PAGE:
Managerial Accounting Chapter 4

Chapter 5
Managerial Accounting
Cost Estimation
Prepared by Diane Tanner
University of North Florida
Cost Estimation Methods
 Used by managers to
 Enable the creation of a cost function so that
costs can be predicted at various activity levels
 Useful when fixed and variable costs are
grouped together
 Four common methods
1. Account analysis
2. Scattergraph
3. High-low
4. Linear regression
The Goal of Cost Estimation
Goal is to create a total cost equation
Total cost = Variable cost/unit * # of units + Total fixed cost
TC = VCx + TFC
Y = mx + b
Both equations
serve the same
TC = Y = total costs
TFC = b = total fixed costs = y-intercept
VC = m = variable cost per unit = slope of function
x = units produced/sold
Account Analysis Method
Used to estimate fixed and variable costs
Step 1: Classify costs as variable or fixed
 Separate the list of costs into two piles—fixed costs versus
variable costs
 Requires professional judgment
Step 2: Determine variable costs per unit
Total Variable Costs
Activity Level Achieved
Step 3: Determine total fixed costs
 Add the costs in the fixed cost pile from step 1
Cost function (equation) =
TC = VCx + TFC
Scattergraph Approach
Used to estimate fixed and variable costs to determine how
costs and activity levels change
Step 1: Acquire cost information over activity levels
Step 2: Graph the data points
Step 3 : Eyeball a linear relationship and draw a ‘trend’ line
through the data points
Step 4: Determine where the line crosses the y-axis
i.e., y-intercept = total fixed costs
Step 5: Determine the slope (rise over run), i.e., variable cost
per unit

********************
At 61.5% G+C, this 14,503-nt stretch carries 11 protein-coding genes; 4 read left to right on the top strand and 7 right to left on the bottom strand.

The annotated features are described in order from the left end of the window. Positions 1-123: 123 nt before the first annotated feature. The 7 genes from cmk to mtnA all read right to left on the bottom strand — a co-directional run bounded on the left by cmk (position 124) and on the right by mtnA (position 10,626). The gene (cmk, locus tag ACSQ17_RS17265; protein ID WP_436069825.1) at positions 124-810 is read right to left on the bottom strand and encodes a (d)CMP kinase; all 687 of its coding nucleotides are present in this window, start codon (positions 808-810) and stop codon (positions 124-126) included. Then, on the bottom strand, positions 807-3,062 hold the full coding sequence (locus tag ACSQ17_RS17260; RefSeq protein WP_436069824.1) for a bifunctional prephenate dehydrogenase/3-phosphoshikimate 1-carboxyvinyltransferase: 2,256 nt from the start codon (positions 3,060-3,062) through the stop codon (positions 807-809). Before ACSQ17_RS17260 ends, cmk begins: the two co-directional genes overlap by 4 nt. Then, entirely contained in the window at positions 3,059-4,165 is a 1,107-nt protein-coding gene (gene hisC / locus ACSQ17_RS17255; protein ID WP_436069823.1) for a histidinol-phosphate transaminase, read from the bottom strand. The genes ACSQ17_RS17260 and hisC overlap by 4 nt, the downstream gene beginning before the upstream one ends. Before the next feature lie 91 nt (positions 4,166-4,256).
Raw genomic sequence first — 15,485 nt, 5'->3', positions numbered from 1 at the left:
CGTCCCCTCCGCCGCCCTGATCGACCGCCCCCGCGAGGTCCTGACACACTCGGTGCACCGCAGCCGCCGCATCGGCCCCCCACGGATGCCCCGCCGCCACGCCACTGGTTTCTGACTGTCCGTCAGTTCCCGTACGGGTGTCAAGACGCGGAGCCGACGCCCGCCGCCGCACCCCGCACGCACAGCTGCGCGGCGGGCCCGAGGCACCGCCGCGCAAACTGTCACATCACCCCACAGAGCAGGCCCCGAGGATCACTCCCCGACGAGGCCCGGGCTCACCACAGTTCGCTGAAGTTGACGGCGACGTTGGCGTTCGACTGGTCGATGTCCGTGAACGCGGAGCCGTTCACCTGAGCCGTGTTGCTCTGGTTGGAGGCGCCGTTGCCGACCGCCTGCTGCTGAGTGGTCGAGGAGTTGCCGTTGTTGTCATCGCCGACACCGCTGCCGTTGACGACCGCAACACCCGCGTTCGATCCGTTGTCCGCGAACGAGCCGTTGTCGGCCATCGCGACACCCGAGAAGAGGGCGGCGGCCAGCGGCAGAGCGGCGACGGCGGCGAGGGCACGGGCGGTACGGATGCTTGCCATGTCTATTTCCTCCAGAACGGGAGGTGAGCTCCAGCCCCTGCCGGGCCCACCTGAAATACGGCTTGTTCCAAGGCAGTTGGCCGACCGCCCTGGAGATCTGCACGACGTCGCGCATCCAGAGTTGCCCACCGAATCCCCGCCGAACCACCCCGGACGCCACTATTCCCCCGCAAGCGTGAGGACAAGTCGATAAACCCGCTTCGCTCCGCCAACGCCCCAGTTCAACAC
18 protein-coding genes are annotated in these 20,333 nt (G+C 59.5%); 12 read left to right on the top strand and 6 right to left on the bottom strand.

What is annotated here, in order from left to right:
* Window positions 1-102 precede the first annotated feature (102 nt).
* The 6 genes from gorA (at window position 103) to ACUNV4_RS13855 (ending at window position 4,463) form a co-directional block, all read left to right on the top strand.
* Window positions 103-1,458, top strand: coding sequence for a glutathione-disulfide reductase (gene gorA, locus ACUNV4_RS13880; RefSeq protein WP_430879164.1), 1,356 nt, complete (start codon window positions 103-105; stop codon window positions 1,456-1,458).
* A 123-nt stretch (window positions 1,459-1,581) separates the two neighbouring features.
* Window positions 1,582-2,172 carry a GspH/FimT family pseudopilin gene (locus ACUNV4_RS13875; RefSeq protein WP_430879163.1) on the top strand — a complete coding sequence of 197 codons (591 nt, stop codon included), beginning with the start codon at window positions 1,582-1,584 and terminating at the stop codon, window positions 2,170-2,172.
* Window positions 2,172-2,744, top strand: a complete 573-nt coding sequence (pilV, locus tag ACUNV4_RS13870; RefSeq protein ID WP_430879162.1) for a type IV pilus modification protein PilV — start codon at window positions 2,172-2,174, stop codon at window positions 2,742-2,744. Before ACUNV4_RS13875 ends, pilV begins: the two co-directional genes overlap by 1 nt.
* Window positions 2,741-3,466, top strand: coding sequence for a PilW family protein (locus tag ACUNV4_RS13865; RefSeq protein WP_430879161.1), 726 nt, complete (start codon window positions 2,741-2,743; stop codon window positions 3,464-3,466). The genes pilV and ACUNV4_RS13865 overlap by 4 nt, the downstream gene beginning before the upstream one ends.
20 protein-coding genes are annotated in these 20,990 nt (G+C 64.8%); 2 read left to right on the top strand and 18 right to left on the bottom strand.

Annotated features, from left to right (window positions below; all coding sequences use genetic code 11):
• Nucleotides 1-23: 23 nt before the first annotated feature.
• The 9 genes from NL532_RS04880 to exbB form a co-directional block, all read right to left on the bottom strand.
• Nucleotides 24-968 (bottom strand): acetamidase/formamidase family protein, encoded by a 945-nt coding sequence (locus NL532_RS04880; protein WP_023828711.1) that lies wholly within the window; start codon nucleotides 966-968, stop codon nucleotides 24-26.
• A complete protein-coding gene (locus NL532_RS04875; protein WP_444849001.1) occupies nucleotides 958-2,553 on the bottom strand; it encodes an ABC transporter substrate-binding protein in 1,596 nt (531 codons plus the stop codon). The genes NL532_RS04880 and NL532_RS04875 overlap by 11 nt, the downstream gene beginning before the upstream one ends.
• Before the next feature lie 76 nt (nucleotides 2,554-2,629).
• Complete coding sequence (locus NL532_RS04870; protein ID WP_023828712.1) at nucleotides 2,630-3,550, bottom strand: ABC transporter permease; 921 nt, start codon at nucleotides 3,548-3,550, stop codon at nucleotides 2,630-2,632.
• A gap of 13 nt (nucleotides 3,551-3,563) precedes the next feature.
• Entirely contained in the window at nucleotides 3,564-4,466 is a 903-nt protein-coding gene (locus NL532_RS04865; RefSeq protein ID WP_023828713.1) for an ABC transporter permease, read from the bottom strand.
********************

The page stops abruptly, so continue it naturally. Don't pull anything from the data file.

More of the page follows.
Step 6: Write the cost equation
If you have forgotten how to graph data points, this will help.
Source Grade 4 Math Lessons
High-Low Method
 Used to estimate fixed and variable costs at
various levels of activity
 Uses two data points, the high and low levels of
activity and their related total costs
• Variable cost = Line slope
• Total fixed costs = Y-intercept
High-Low Method
Step 1: Select the high and low data activity points
Step 2: Subtract the smallest from the largest cost and
the smallest from the largest activity and use the
changes in the following formula
Change in Cost
Change in Activity
= Variable cost per unit
Step 3: Pick one point—either the high or low:
Plug the total cost and the activity of the point you
selected in the cost equation: TC = VCx + TFC
First select the high and low amounts from the
activity column. Then use the costs related to
those activity points.
High-Low Method Continued
Step 4: Substitute the number of activity units for
the data point chosen in step 3 for “x”
Step 5: Solve for fixed costs “TFC”
Step 6: Replace the VC with the variable cost per unit
you calculated and the TFC with the fixed costs you
calculated, into the following formula:
TC= VC x + TFC
Only two variables will be displayed in the formula: X
and TC. The other components: VC and TFC, should
be replaced by the respective amounts.
The End